Is there anything more quintessentially American than the Pacific Coast Highway road trip? It’s an item that was on my bucket list for the last decade, so I’m glad to finally have checked it off. Although the trip wasn’t without its hiccups (you may have read about road washouts in this area), it’s a trip everyone should do at some point. The winding roads, prehistoric-looking forests, and dramatic cliffs are all part of the appeal. While I visited most of the places in this guide, some are based on research because of the previously mentioned weather conditions.
Planning Your Road Trip
Before you book your flight, first decide how long you want your trip to be and what destinations you’ll visit. It took us a few days, but I could easily have taken an entire month, stopping for a few days at each destination. Also, consider if you’ll do the whole highway or just segments. The most popular route is from San Francisco to Los Angeles, but you can also do a few days before turning back if you’re short on time, as we were.
And don’t forget to consider how you want to do it. Staying in luxury hotels, hostels or camping? Renting a car is almost required, so make sure you know how to drive (!) and can legally drive in the United States. Rent a car from a major city like San Francisco or Los Angeles to save money. I’ve found good deals on the AAA website as a member. You can also rent a campervan, staying at campsites along the way. Escape Campervans is just one company that operates here, along with Jucy.
When packing for a road trip down the Pacific Coast Highway, be prepared for just about any weather. I visited in February and it wasn’t too cold, but rained almost constantly. Layers are your friend, especially if you’ll be camping. Phone service can be spotty, so have backup plans like these old fashioned things called maps. Road closures are also common, or they were on our trip, so be prepared to find alternative routes. It’s smart to have AAA in the case of car troubles. Unless you’re visiting during the summer, high season, you likely won’t need to book each night’s accommodation in advance but have a few phone numbers written down.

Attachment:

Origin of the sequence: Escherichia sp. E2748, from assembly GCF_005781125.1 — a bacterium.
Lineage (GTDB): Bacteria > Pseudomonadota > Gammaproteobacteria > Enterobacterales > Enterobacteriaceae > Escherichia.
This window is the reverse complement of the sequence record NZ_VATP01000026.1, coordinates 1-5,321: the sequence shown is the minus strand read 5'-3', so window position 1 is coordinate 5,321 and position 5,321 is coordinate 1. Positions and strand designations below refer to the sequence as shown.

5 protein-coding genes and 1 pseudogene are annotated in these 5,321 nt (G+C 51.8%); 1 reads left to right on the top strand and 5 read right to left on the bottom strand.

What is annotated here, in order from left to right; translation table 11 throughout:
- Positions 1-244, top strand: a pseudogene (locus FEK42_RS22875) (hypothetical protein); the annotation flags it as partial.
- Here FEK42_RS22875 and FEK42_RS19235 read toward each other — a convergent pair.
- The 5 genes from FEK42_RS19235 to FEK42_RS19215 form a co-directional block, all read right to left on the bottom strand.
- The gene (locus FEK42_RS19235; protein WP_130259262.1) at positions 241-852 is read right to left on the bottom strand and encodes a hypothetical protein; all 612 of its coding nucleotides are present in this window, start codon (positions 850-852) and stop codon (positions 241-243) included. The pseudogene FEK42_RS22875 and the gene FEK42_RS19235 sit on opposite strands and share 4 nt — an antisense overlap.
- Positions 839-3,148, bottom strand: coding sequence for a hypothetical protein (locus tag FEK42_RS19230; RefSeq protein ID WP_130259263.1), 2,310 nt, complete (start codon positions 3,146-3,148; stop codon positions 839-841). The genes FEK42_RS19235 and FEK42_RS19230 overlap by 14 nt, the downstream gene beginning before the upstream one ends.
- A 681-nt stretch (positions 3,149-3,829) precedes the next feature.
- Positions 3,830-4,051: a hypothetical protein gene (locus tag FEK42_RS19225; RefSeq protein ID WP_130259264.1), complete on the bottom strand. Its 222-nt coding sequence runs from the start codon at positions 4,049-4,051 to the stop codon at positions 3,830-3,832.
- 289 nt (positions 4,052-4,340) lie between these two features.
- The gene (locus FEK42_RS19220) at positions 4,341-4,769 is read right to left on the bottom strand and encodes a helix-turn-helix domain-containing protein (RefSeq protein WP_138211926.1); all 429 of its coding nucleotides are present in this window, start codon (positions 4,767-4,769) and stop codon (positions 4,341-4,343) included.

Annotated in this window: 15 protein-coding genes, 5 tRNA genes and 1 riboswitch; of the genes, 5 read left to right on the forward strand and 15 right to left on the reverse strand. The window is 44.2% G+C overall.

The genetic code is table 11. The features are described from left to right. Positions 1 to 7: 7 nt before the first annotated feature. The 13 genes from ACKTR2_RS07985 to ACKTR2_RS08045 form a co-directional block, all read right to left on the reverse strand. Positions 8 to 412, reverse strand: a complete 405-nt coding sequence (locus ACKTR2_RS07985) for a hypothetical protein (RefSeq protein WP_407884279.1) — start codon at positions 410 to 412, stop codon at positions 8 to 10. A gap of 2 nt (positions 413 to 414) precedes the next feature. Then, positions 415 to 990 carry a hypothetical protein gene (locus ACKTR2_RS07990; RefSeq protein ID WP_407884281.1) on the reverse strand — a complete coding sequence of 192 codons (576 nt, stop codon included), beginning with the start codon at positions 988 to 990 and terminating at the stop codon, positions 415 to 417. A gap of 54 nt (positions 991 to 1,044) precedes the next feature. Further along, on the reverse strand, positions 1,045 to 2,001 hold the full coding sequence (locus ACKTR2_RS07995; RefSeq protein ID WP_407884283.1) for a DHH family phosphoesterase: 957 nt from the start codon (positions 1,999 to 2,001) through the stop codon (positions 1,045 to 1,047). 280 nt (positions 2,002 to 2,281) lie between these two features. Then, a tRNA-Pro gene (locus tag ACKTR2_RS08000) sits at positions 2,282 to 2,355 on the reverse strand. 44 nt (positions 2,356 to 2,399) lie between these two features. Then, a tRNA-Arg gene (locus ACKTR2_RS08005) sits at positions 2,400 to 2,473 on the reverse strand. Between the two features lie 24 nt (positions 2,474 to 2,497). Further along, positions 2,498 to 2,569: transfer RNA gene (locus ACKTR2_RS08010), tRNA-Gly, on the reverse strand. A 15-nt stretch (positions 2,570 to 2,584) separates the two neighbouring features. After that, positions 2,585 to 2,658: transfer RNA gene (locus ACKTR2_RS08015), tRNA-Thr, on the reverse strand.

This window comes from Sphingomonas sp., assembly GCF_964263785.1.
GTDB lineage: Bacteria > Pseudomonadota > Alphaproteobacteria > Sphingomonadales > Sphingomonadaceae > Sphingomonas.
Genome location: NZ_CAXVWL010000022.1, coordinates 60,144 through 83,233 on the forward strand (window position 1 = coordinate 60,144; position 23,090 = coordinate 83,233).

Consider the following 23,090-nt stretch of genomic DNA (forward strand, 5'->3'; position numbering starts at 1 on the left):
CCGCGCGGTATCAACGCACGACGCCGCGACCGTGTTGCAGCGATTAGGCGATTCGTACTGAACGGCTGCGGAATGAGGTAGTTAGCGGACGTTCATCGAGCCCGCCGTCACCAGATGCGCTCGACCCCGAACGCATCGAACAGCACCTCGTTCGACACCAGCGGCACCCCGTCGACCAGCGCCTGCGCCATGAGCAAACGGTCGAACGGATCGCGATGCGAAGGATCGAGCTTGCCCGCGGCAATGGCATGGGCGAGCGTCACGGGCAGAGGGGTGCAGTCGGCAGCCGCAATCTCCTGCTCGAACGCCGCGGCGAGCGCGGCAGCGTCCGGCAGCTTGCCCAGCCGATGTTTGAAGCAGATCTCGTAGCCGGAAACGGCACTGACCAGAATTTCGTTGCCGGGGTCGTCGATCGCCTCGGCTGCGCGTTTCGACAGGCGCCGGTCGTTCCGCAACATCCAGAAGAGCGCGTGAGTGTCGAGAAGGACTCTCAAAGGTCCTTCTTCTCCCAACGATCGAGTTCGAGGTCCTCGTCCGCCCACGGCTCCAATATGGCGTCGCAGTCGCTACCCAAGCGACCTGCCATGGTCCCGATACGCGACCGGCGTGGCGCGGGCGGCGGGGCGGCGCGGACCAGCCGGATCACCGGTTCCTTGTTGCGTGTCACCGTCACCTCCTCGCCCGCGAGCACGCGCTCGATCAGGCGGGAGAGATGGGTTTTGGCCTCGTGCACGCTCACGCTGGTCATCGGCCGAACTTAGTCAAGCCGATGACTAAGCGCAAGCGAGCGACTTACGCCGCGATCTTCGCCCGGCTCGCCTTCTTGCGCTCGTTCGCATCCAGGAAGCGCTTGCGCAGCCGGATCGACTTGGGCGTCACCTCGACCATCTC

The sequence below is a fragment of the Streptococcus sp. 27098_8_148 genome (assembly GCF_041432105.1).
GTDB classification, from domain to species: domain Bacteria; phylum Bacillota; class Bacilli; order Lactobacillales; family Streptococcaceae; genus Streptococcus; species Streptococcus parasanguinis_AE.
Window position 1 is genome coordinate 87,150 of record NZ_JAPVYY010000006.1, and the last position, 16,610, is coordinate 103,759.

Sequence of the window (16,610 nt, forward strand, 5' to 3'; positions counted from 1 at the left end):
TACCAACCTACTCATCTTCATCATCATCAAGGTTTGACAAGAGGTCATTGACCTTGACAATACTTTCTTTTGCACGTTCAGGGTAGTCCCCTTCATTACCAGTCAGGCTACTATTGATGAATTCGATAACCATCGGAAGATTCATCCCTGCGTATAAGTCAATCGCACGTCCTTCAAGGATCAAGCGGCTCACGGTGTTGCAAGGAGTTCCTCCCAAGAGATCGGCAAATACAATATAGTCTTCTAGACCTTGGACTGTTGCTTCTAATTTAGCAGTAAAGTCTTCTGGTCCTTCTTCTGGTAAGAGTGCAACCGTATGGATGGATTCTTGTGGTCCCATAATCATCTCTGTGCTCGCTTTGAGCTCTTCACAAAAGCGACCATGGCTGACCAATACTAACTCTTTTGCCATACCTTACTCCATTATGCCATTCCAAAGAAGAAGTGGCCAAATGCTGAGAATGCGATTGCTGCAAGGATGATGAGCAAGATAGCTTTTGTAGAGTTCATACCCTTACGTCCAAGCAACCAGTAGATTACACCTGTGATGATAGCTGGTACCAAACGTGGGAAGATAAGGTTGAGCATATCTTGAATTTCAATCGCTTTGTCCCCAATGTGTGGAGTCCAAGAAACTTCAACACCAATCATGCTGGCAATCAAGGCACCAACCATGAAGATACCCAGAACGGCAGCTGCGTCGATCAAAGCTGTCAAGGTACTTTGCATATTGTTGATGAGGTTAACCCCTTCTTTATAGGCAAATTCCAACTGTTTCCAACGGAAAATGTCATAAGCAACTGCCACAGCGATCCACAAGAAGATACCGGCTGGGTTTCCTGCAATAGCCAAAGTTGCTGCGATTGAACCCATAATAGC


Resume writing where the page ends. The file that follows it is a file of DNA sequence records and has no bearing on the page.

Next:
Essential Road Trip Stops
North of San Francisco
Technically, the Pacific Coast Highway, or Highway 1, starts north of San Francisco closer to Mendocino. Since there’s not a major airport at the start, many people head south, but there are some unique towns to see in the north.
Bodega Bay and Bodega
I recently wrote a post about the towns featured in Alfred Hitchcock’s The Birds. The towns have a few attractions, including the Potter Schoolhouse, Bodega Bay Trailhead, and The Children’s Bell Tower. The Tides (Bodega Bay) is a favorite eatery in the area. Dinucci’s Italian Dinners in Valley Ford is worth a detour. Stay at The Inn at The Tides or at the campground near the bell tower. For more tips on visiting Bodega, see my guide here.
Point Reyes Peninsula
The small towns in this area are worth exploring, including Point Reyes Station, Tomales, and Iverness, but most people pass through to visit the Point Reyes National Seashore for hiking and wildlife spotting. Point Reyes Lighthouse is a stunning photo op, especially when the fog rolls in. HI Point Reyes Hostel is one of the only places to stay unless you’re camping, but Nick’s Cove has cabins. The park has a few backcountry campsites with modest facilities. The National Parks System has an extensive list of restaurant recommendations in the area, including Tomales Bay Oyster Co., Nicks Cove, and The Cowgirl Cantina.
Just across the bay from San Francisco, Sausalito is a charming town that’s the perfect base for exploring Muir Woods National Monument and Marin Headlands. Stop by the marina and the downtown shops. Scoma’s Sausalito has the best views of the city and fresh seafood. Sandrino Pizza & Vino and Le Garage are also favorites. Casa Madrona Hotel & Spa is a stylish hotel near the beach. HI Marin Headlands Hostel is a cozy hostel with both private and dorm rooms in historic buildings overlooking the headlands. There are also a number of campgrounds within the Marin Headlands.
San Francisco and Surrounds